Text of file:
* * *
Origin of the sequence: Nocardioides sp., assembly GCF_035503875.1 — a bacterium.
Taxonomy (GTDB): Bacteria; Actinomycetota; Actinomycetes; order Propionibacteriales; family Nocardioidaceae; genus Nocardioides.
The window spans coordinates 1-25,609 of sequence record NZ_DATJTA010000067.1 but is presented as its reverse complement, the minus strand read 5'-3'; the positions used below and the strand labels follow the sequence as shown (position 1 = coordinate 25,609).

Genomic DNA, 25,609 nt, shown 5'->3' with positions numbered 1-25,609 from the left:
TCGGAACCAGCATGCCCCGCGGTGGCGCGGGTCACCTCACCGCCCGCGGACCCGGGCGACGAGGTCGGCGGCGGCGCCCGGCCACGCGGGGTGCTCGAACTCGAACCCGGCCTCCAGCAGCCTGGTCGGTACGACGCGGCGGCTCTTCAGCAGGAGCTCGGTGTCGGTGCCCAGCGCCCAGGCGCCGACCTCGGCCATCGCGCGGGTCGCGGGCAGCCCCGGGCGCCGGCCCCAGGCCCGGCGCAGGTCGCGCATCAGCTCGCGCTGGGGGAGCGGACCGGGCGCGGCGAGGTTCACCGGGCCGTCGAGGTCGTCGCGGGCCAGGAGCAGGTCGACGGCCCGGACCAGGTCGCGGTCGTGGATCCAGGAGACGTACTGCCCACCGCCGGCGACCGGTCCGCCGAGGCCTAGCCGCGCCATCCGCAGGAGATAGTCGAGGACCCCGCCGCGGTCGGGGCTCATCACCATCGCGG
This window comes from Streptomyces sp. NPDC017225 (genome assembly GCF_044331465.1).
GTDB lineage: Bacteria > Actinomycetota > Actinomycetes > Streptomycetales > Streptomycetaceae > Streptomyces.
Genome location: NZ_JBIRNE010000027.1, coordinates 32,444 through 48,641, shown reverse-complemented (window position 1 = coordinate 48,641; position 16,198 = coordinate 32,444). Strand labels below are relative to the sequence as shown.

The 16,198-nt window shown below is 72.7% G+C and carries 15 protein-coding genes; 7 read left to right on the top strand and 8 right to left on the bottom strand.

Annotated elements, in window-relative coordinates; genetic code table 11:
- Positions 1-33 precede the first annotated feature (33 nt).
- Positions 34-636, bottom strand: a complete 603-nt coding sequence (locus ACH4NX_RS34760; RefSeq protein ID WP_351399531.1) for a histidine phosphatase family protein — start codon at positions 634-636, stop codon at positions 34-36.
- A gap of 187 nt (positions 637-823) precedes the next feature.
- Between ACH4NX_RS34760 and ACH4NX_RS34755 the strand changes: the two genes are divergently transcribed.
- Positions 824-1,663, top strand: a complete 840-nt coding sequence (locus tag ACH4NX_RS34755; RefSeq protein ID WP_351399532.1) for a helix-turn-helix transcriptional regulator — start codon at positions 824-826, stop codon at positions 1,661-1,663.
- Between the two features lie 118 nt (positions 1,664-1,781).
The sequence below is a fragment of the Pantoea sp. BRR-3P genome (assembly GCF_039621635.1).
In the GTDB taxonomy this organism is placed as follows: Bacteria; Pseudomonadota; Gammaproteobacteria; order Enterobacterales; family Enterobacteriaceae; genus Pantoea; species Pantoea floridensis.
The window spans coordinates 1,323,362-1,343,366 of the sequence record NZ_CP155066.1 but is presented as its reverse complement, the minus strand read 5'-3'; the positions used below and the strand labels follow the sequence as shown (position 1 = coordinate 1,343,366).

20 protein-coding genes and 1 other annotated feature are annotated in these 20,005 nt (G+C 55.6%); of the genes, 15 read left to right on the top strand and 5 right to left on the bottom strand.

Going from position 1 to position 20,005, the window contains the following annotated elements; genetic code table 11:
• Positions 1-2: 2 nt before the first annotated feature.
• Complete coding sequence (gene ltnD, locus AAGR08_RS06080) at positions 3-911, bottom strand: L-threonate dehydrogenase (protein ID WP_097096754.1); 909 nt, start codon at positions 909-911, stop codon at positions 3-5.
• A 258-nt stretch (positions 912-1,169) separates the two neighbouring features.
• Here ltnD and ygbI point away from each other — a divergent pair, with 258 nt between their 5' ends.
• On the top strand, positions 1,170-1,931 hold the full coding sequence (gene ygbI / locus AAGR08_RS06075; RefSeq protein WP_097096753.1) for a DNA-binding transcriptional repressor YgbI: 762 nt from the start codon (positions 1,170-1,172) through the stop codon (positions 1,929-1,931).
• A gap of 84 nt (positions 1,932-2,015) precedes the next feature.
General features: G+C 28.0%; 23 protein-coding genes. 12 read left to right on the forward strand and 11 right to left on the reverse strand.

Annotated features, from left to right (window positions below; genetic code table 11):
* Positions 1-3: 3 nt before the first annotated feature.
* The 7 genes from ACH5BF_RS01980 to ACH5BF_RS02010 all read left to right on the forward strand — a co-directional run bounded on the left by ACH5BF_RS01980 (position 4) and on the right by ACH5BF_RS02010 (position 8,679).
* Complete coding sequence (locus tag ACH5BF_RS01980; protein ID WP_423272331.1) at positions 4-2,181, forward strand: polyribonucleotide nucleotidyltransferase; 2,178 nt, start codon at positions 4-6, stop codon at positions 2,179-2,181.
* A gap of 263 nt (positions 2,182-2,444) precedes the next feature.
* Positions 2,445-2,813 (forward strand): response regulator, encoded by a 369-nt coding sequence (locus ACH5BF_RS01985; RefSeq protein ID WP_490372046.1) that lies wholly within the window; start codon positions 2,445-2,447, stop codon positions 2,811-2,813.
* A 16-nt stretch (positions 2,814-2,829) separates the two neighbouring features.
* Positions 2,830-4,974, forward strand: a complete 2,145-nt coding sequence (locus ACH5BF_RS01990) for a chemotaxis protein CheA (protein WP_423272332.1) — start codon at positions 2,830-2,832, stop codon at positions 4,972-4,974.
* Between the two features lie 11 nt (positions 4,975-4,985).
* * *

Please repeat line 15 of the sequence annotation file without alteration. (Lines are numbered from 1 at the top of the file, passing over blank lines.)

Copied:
- Positions 824-1,663, top strand: a complete 840-nt coding sequence (locus tag ACH4NX_RS34755; RefSeq protein ID WP_351399532.1) for a helix-turn-helix transcriptional regulator — start codon at positions 824-826, stop codon at positions 1,661-1,663.